First Guillaume Martin and then Wout van Aert accelerated on the Côte d'Aspret-Sarrat, seven kilometres from the finish in Saint-Gaudens, but the yellow jersey and all of the podium contenders were part of the small group that formed over the summit.
The yellow jersey group reached Saint-Gaudens almost 14 minutes behind stage winner Patrick Konrad (Bora-Hansgrohe), but that didn't stop them disputing the sprint for 13th place with an intensity that contrasted with the air of détente earlier in the stage.
Jonas Vingegaard (Jumbo-Visma) jumped first on the slight rise to the line, and his enthusiasm proved infectious, with Pogačar himself eventually climbing from the saddle to contest the honours with Richard Carapaz (Ineos Grenadiers).
"I don't know," Pogačar laughed when asked why the podium contenders had felt moved to sprint. "I didn't even know why we went full gas on the last fourth category climb. I just was following the wheels and we went full gas to the finish. Then everybody just started sprinting and I also did a sprint. It's good to have a little kicker in the end to open the legs and just to test if they're still good. It was fun."
Tuesday's trek from Andorra to Saint-Gaudens was the least demanding of the Tour's final triptych of Pyrenean stages, the ascents of the Col de Porte, Col de la Core and Col de Portet-d'Aspet still notionally provided Pogačar's rivals with a chance to isolate him from his teammates. Yet despite a high-octane opening, the GC men were content to allow UAE Team Emirates control affairs until that late selection on the run-in to the finish.
"For sure, they're focusing on tomorrow and not today, because today was not the profile to suit big GC gaps," said Pogačar, who carries an overall lead of 5:18 into Wednesday's summit finish on the Col du Portet.
"Tomorrow for sure, everyone will try because it's the hardest day in the Tour. If someone feels super good, they can make a difference to the guy who feels super bad. We'll do everything we can to defend the yellow."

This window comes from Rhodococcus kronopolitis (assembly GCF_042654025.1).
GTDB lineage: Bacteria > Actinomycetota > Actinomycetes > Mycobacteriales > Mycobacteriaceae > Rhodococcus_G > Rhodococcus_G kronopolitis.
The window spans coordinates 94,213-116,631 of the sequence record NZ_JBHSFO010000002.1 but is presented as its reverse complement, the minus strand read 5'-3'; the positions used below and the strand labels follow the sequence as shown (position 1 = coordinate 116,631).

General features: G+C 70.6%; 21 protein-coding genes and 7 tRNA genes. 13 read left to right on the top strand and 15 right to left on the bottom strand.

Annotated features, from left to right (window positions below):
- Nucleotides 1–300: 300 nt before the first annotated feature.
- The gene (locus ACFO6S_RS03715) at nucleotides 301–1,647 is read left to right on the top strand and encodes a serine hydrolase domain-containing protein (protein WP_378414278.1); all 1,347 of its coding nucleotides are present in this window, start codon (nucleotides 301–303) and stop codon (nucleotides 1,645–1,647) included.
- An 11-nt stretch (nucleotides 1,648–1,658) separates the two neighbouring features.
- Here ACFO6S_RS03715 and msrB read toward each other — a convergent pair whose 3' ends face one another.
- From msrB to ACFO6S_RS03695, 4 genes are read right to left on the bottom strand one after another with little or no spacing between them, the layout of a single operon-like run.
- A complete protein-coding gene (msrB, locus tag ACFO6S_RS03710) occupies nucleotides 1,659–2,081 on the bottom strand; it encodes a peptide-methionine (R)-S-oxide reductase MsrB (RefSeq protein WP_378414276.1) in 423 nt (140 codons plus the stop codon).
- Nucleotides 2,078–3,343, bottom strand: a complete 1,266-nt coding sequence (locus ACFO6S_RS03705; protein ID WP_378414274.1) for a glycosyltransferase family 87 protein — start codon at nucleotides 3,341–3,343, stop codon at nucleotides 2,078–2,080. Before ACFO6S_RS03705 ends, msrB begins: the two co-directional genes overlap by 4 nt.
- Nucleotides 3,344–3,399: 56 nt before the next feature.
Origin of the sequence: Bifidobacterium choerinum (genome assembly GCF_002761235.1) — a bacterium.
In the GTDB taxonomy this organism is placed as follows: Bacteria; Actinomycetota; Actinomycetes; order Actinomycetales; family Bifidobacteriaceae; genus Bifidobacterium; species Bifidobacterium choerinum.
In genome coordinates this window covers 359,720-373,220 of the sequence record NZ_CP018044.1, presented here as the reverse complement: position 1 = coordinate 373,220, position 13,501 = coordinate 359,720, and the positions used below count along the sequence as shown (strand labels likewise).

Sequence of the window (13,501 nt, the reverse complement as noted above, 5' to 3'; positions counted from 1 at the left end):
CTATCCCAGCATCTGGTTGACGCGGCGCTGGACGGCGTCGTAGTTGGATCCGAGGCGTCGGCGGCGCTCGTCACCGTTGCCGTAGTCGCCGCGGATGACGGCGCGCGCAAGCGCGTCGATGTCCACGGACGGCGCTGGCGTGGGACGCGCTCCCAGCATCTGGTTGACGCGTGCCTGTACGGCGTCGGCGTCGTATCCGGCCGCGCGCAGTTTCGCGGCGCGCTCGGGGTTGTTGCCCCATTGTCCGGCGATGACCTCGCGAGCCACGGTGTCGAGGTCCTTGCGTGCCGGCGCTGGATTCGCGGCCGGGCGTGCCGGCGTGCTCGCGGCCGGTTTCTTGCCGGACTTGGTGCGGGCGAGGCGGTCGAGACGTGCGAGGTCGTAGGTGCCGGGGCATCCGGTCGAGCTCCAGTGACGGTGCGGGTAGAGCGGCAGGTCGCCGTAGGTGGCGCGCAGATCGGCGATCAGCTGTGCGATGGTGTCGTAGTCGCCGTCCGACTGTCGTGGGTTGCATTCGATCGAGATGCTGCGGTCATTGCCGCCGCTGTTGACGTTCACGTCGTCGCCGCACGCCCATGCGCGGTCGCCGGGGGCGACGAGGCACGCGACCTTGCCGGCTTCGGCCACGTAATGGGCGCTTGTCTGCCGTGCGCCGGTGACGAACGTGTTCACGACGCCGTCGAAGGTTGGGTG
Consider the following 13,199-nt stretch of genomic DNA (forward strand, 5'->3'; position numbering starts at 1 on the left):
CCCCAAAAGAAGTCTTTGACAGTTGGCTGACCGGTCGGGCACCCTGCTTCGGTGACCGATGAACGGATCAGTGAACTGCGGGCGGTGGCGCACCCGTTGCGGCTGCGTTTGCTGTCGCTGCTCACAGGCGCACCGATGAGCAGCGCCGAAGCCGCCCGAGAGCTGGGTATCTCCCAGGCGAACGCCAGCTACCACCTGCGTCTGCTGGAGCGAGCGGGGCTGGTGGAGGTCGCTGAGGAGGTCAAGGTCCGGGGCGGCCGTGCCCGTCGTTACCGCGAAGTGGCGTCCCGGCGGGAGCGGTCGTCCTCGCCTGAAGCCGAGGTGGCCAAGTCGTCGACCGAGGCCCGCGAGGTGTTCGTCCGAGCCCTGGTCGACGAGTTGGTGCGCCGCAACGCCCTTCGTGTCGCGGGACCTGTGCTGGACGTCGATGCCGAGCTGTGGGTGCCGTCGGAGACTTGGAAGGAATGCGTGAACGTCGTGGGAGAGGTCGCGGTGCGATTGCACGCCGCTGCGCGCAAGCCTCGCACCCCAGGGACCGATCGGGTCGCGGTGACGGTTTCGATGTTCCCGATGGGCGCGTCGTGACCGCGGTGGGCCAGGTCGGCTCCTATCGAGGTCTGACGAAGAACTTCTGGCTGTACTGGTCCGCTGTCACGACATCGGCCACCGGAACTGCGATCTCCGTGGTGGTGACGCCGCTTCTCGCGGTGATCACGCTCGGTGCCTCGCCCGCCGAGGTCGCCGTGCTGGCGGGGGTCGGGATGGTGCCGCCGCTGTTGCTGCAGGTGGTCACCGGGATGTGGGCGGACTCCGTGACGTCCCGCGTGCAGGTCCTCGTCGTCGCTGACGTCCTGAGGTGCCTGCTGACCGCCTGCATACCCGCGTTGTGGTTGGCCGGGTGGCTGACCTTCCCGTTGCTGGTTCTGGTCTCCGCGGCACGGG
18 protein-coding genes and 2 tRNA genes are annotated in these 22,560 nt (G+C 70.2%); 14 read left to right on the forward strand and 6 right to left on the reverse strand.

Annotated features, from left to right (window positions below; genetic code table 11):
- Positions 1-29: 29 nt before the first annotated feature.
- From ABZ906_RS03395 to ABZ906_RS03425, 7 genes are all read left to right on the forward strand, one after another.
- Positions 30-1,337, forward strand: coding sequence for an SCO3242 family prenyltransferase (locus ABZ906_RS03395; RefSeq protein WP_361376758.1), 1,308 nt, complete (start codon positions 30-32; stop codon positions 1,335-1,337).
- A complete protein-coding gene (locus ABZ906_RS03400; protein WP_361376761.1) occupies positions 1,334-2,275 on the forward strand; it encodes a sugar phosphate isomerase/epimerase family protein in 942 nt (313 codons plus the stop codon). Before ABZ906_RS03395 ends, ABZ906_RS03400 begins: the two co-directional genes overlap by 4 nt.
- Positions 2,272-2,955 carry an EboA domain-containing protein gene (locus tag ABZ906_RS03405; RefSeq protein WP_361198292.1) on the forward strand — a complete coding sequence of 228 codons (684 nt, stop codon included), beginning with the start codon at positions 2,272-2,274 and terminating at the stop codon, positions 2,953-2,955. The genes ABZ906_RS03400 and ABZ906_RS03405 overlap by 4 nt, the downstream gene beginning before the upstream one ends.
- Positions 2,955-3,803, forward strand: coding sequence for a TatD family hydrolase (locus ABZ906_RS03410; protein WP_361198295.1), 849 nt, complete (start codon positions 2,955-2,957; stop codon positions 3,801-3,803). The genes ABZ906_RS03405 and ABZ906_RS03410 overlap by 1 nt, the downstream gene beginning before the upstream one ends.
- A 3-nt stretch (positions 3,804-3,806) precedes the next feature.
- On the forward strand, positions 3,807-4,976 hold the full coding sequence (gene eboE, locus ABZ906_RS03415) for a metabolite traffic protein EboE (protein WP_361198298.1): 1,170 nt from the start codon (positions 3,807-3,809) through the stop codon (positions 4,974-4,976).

Pogačar's overwhelming individual dominance on this Tour has seen observers look to his team in search of the faintest evidence of an Achilles heel. The Slovene's key mountain lieutenant, Rafał Majka, has been struggling with the after-effects of a heavy crash.
"He can only sleep in one position at night, for sure he's not at 100 per cent," explained Pogačar, who has often been isolated on the final climb. Yet none of Pogačar's most obvious rivals have clawed back so much as a second since he took control of the race in the Alps.
"A lot was said against our team, how weak or strong we are, but actually we are the best team here for sure," Pogačar said. "Other teams didn't employ their best tactics yet. We haven't seen much action from other teams. Maybe they're saving themselves for tomorrow.
"EF pushed at one moment today, but it was downhill, so that was strange. Most of the time the UAE team was pulling on the front. We were making the pace and controlling the bunch."
At the start in Andorra on Tuesday, Chris Froome spoke for many when asked to assess the likelihood of the maillot jaune changing hands in the final week. "If Pogačar can stay on the bike then it's over," Froome said. "With a time trial coming, he's got this in the bag unless something catastrophic happens to him."
Notionally, calamity could befall Pogačar on the back-to-back summit finishes on the Col du Portet and Luz Ardiden. In reality, the final mountain stages of this Tour are more likely to be the scene of an extended coronation.
Once Pogačar went to places no one else could reach on the Col de Romme on stage 8, this Tour has effectively been beyond the grasp of anybody else.
Stage 17 brings the peloton over the Col de Peyresourde and Col de Val Louron-Azet ahead of the 16km haul from Saint-Lary-Soulan up the Col du Portet, reckoned by many to be the most demanding ascent of the entire race.
"I don't know how I'm going to prepare, what's done is done. I cannot change the legs for tomorrow, but we're going to ride as hard as we can because it's a difficult climb in the end. I think it's going to be a big GC battle," said Pogačar. "I think it's going to be a big GC battle."
Pogačar's lone moment of weakness on this Tour to date came on the ascent of Mont Ventoux on stage 11, when he was distanced by Vingegaard two kilometres from the summit.
Those travails seemed to underscore Pogačar's previous admission that he struggled with warmer temperatures, but the conditions appear to be more to his liking in the Pyrenees. Tuesday's stage was run off in the rain, and similar weather is anticipated for stage 17.
"Whatever comes, it's going to be hard no matter what the weather is," said Pogačar. "I'd rather have a little bit more cold and even rain on the last climb. But even if it's sunny, I will not mind it."
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